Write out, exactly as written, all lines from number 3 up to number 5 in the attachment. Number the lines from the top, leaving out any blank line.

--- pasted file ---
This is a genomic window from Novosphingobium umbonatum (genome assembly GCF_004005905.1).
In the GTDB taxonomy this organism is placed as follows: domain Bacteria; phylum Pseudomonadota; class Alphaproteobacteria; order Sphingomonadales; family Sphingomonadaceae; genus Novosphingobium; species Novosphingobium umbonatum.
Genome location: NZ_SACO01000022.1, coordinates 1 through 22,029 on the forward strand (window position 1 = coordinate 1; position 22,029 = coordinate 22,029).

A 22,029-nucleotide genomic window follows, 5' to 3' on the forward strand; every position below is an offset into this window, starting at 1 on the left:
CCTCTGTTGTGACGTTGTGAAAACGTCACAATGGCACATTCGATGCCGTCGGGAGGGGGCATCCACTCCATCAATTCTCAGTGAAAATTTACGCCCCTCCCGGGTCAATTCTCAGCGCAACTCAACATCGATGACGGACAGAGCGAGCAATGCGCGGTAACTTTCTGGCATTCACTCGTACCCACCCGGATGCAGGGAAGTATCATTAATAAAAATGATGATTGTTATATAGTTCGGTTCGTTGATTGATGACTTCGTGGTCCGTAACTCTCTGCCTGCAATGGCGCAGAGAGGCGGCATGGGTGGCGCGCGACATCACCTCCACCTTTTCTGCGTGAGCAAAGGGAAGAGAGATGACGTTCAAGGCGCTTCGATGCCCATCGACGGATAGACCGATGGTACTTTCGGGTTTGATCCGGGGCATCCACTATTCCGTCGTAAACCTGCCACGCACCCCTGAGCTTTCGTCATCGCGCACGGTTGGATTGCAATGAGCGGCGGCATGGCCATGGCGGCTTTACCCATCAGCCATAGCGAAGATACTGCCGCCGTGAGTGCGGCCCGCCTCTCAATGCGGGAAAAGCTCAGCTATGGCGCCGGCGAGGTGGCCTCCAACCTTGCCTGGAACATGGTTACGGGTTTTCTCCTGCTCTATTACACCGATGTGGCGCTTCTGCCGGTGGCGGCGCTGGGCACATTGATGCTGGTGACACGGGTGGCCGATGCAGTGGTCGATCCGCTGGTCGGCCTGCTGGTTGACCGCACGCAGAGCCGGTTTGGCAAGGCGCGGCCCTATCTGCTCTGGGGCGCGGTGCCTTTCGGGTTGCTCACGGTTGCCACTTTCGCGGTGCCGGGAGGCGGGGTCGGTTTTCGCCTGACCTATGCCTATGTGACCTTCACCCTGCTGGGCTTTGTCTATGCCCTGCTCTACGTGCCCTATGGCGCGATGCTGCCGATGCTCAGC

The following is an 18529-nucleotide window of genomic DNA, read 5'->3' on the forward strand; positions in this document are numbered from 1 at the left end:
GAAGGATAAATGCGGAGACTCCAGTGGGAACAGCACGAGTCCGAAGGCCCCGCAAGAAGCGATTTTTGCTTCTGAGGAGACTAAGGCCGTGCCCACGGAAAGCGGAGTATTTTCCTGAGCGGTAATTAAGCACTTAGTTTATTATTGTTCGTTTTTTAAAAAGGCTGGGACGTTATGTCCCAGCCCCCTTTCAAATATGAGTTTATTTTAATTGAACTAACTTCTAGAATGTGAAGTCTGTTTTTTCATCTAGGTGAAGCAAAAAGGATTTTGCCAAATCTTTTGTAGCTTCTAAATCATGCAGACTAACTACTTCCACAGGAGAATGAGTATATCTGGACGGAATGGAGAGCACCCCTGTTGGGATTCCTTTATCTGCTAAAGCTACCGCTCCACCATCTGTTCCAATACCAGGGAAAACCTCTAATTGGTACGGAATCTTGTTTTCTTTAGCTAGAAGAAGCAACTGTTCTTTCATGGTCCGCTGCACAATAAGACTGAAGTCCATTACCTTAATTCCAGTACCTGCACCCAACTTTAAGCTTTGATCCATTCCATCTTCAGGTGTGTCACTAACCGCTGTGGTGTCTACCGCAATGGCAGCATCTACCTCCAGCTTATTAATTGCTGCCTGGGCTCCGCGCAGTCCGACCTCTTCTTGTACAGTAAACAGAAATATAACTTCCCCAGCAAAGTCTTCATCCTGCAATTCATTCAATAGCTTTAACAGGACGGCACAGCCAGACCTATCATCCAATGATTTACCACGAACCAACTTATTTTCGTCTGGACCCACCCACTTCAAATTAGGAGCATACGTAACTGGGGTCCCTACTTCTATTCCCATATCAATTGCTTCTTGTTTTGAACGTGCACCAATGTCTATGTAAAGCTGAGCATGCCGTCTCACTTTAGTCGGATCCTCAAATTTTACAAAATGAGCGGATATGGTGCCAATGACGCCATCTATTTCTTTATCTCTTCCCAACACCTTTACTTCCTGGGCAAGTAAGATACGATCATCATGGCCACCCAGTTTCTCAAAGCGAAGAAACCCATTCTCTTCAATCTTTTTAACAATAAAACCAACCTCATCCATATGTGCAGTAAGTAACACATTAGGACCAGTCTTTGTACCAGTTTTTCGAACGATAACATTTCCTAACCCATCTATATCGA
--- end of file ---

Genome location: NZ_SACO01000022.1, coordinates 1 through 22,029 on the forward strand (window position 1 = coordinate 1; position 22,029 = coordinate 22,029).

A 22,029-nucleotide genomic window follows, 5' to 3' on the forward strand; every position below is an offset into this window, starting at 1 on the left:
CCTCTGTTGTGACGTTGTGAAAACGTCACAATGGCACATTCGATGCCGTCGGGAGGGGGCATCCACTCCATCAATTCTCAGTGAAAATTTACGCCCCTCCCGGGTCAATTCTCAGCGCAACTCAACATCGATGACGGACAGAGCGAGCAATGCGCGGTAACTTTCTGGCATTCACTCGTACCCACCCGGATGCAGGGAAGTATCATTAATAAAAATGATGATTGTTATATAGTTCGGTTCGTTGATTGATGACTTCGTGGTCCGTAACTCTCTGCCTGCAATGGCGCAGAGAGGCGGCATGGGTGGCGCGCGACATCACCTCCACCTTTTCTGCGTGAGCAAAGGGAAGAGAGATGACGTTCAAGGCGCTTCGATGCCCATCGACGGATAGACCGATGGTACTTTCGGGTTTGATCCGGGGCATCCACTATTCCGTCGTAAACCTGCCACGCACCCCTGAGCTTTCGTCATCGCGCACGGTTGGATTGCAATGAGCGGCGGCATGGCCATGGCGGCTTTACCCATCAGCCATAGCGAAGATACTGCCGCCGTGAGTGCGGCCCGCCTCTCAATGCGGGAAAAGCTCAGCTATGGCGCCGGCGAGGTGGCCTCCAACCTTGCCTGGAACATGGTTACGGGTTTTCTCCTGCTCTATTACACCGATGTGGCGCTTCTGCCGGTGGCGGCGCTGGGCACATTGATGCTGGTGACACGGGTGGCCGATGCAGTGGTCGATCCGCTGGTCGGCCTGCTGGTTGACCGCACGCAGAGCCGGTTTGGCAAGGCGCGGCCCTATCTGCTCTGGGGCGCGGTGCCTTTCGGGTTGCTCACGGTTGCCACTTTCGCGGTGCCGGGAGGCGGGGTCGGTTTTCGCCTGACCTATGCCTATGTGACCTTCACCCTGCTGGGCTTTGTCTATGCCCTGCTCTACGTGCCCTATGGCGCGATGCTGCCGATGCTCAGC